A Swinger of Birches

Each year, Pet Authority welcomes a number of students to observe or work at the hospital as part of their schooling.  Some are working toward being licensed technicians, others are exploring the profession, and some are starting their path to veterinary school.  I enjoy teaching tremendously, so it’s always a pleasure to guide students through their time with us.

It’s always interesting to talk to students about where their interest in the veterinary profession came from.  For most of my classmates in veterinary school, becoming a vet was something that they had always wanted to do.  Most knew at a very young age that they wanted to work with animals.  Many of the students that we see feel similarly.

I’m an unusual case in that respect.  I didn’t know until my junior year of high school that this was what I wanted to do.  I knew I was interested in a medical career, but the wide ranging possibilities were overwhelming.  Two events finalized my decision.

First, my mom (who is a nurse), cut her finger badly enough to need stitches.  I went with her to the doctor’s office.  I couldn’t stand to watch him sew her finger up.  It absolutely grossed me out. The second event was an opportunity offered by the local Rotary club.  I went and spent half a day with a veterinarian.  He was surgically removing an eye from a dog.  The other students were very grossed out by that.  I watched with fascination.  It didn’t make me the least bit sick to my stomach.  These experiences sealed the deal for my professional aspirations.  After 10 years as a vet, I know for certain that I wouldn’t be happy doing anything else.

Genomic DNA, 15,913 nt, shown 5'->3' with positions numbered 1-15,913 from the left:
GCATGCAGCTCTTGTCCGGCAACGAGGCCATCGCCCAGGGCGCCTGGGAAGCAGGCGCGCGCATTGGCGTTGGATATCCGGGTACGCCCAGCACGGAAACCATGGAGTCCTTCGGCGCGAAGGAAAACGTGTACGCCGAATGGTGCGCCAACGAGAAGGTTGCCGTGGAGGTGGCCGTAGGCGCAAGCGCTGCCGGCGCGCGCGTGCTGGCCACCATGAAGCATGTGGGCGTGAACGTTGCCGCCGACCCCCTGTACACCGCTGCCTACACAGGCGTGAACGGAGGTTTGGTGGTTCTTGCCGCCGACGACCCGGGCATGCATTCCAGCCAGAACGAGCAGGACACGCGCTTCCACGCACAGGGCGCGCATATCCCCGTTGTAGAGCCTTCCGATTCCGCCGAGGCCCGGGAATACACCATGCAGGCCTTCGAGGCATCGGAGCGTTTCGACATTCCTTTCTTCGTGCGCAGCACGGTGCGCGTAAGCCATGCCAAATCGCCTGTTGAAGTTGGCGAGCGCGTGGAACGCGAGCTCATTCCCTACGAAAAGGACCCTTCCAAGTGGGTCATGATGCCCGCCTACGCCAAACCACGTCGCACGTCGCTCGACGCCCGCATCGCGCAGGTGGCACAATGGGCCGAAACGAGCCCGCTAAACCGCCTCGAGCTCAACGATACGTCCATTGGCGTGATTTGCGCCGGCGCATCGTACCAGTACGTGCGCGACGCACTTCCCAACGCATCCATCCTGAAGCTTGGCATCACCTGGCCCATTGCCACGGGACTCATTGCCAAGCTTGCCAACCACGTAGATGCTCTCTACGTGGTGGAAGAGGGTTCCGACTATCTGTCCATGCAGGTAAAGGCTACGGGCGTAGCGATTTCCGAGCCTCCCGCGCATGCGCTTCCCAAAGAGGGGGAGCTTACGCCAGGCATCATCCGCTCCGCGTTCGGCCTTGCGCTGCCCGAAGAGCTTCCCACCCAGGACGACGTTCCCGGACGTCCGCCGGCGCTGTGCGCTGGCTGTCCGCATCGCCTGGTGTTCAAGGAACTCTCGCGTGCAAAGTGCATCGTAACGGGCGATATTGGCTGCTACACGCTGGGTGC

Looking back at my childhood I realize that while I didn’t know my specific profession, I was very likely to end up in the life sciences.  I was extremely fortunate to have a family that got me out into the woods.  I got to camp, hike, fish, hunt, snowmobile, and more. I was introduced to conservation and stewardship. Going “up north” or even out into the woods near my home are some of the strongest memories I have from that time. As an adult, these concepts are an integral part of who I am.